Charles Simonyi, David Allen Team Up To Get Things Done on Mobile
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add-in software for Microsoft’s Outlook e-mail client that helps users translate incoming e-mails into tasks, which then be processed or categorized using Allen’s methodology. Santa Clarita, CA-based ICA.com offers a plugin called eProductivity that helps users implement GTD within IBM’s Lotus Notes collaboration suite. Mobile developers have jumped on board, too. More than 100 iPhone and iPad apps—none of them endorsed by Allen—purport to help GTD disciples, mostly by providing souped-up to-do lists, calendars, and notekeeping capabilities.
With the exception of the Netcentrics add-in, which licenses the Getting Things Done trademark, and the eProductivity system, which was developed at Allen’s behest by a former employee, Allen has always maintained a careful distance from GTD-related systems. Mostly, they’re overkill, he says.
“Once you get really good at this, you just need simple lists,” says Allen, whose company is based in Ojai, CA. “It is nice to be able to drag an e-mail [into a task list], but then you still need to rewrite the subject line so that it’s clear what it is. You are still going to have to manipulate it. It’s not just automatic. The guys out there who are trying to build some level of AI into how you filter your email shouldn’t bother, because you’re still going to need to think about how you’re going to think about what you need to think about.”
In Allen’s opinion, the last set of fundamental advances in personal computing came back in the 1970s and 1980s with the advent of spreadsheets, word processors, relational databases, and graphical interfaces. “Those things truly changed the game—they let us think about things differently,” he says. “I keep watching to see if anybody is coming up with anything else that is a game-changer, and I haven’t seen anything.”
That is, until he started talking with Anderson and with Intentional Software’s founder, chairman, and chief technology officer, Charles Simonyi.
“David will tell you that he’s been approached every week for the past 15 years by one software developer or another asking him to support a GTD implementation on their specific product,” says Anderson. “But he’s deferred all these years because he was waiting for the right approach. When he and I began discussing Intentional, he recognized that this was what he had been waiting for, a Meta approach to implementing GTD into software.”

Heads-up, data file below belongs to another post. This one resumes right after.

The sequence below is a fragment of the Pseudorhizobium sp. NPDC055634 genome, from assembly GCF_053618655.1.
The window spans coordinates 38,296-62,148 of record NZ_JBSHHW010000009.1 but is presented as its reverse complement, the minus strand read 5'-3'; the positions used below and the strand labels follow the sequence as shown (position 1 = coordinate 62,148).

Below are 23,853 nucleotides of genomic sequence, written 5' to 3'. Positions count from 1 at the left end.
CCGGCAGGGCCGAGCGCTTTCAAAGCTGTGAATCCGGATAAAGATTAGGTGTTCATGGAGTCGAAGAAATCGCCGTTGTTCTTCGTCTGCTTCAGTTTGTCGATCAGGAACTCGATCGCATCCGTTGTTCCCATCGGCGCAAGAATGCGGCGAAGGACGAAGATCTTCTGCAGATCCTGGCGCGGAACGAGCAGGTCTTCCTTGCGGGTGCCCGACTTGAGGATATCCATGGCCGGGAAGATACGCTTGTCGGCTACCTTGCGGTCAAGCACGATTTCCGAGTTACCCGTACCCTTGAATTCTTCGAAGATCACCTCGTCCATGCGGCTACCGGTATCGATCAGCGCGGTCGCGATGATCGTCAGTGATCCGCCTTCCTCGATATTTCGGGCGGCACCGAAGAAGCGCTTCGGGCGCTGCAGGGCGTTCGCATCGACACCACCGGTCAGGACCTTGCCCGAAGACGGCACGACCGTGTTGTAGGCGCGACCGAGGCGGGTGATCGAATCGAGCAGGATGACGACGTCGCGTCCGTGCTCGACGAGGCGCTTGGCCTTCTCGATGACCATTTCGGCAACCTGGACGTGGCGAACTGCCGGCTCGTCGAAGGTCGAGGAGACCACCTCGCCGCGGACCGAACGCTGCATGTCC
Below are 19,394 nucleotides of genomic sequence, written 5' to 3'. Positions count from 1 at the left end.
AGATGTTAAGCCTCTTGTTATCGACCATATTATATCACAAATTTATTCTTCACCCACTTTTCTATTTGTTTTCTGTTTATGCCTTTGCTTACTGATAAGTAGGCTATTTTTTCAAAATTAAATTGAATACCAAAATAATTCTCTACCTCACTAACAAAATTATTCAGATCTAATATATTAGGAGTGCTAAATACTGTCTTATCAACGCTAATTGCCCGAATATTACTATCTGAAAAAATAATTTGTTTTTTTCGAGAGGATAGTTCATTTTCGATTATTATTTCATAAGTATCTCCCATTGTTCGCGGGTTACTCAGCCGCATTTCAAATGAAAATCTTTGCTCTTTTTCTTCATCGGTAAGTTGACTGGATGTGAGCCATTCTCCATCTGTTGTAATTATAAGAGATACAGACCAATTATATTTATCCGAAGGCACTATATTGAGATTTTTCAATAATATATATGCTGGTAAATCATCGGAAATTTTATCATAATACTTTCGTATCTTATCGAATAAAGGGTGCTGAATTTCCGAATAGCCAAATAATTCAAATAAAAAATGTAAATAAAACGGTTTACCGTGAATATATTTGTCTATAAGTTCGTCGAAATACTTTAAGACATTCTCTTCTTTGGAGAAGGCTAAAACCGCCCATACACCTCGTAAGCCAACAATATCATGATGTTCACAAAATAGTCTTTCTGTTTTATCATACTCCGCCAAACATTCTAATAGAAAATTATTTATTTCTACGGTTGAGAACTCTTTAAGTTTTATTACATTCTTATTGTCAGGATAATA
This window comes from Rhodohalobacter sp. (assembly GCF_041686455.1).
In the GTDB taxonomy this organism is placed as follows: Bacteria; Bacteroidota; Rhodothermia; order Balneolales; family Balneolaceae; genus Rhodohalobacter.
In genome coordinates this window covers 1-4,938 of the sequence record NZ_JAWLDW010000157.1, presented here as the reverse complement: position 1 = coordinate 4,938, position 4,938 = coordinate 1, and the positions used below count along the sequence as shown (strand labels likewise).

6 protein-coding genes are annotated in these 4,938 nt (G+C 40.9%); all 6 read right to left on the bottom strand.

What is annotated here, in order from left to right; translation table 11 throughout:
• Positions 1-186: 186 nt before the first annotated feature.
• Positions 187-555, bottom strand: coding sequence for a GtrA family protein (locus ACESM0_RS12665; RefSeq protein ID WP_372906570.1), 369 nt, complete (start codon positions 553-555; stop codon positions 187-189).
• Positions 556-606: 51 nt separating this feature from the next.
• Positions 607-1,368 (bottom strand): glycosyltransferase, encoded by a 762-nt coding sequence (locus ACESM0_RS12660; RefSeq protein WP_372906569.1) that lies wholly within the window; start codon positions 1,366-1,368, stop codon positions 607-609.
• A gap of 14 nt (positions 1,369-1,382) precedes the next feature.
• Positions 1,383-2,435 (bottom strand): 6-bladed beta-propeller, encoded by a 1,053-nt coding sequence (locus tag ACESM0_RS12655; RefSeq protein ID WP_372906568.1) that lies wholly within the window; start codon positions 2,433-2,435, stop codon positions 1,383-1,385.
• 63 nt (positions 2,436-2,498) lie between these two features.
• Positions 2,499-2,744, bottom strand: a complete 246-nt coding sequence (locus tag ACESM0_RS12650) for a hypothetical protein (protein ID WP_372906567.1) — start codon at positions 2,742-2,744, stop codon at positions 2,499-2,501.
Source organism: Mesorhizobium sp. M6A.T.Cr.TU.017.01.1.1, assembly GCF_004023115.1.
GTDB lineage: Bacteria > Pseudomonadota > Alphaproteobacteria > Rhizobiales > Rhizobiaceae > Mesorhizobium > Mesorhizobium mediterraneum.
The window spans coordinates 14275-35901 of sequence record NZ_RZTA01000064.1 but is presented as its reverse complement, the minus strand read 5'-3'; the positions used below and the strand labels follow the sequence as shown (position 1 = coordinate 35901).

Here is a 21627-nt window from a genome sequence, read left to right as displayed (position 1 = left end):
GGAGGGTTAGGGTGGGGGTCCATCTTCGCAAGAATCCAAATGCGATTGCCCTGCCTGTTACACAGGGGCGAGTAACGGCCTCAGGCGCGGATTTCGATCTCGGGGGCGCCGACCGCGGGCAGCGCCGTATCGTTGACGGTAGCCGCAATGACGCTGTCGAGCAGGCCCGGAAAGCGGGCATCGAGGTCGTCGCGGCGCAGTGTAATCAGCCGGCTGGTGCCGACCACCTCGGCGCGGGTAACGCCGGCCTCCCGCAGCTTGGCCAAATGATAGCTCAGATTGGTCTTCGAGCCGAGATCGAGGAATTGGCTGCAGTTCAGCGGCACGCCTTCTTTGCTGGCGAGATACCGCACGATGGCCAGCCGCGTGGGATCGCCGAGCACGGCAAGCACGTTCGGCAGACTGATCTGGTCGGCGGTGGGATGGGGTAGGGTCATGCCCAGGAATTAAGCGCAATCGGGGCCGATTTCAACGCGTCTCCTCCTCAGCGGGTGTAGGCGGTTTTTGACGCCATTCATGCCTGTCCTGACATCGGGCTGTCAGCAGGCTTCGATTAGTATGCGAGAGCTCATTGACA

Intentional’s “meta” approach is tricky to describe, but the company’s basic goal is to create software that can be re-written or evolved by users themselves, without the intervention of a professional developers. That depends on the use of “generators” that take high-level commands or intentions and translate them into working code. The company embeds these generators in a so-called “Knowledge Workbench” that supposedly lifts users above the details of software implementation and gives them the ability to think more creatively.
In the big picture, intentional software represents a continuation of the “what you see is what you get” philosophy embodied in Microsoft Word, the first version of which was written by Simonyi himself. (For a more thorough overview of the idea, see “Anything You Can Do, I Can Do Meta,” Technology Review, January 2007.)
Allen and Anderson both think that GTD and Intentional could be a match made in heaven. “GTD is one of the most popular methodologies for capturing life’s inputs, applying knowledge to process and organize, and translating it into effective personal productivity,” says Anderson. “Through its Knowledge Workbench approach to developing software, Intentional is focused on enabling domain experts [to] translate their knowledge into working software…Intentional will apply its ‘Meta’ approach to software by not trying to replace the existing tools and applications that people use to organize their life but rather connect all of those pieces together so those pieces work more seamlessly together.”
There’s no specific timeline for the collaboration, but Allen says he hopes it will result in something just as cool and viral as popular cloud-based applications such as Dropbox or Evernote. While he’d originally hoped, a decade ago, that it would be easy to translate GTD into a software package —“I would love it if [GTD] had been a breakout thing and all I had to do was go collect money from my post office box,” he says—that never happened. “The problem with technology is it’s seducing everyone into … Next Page »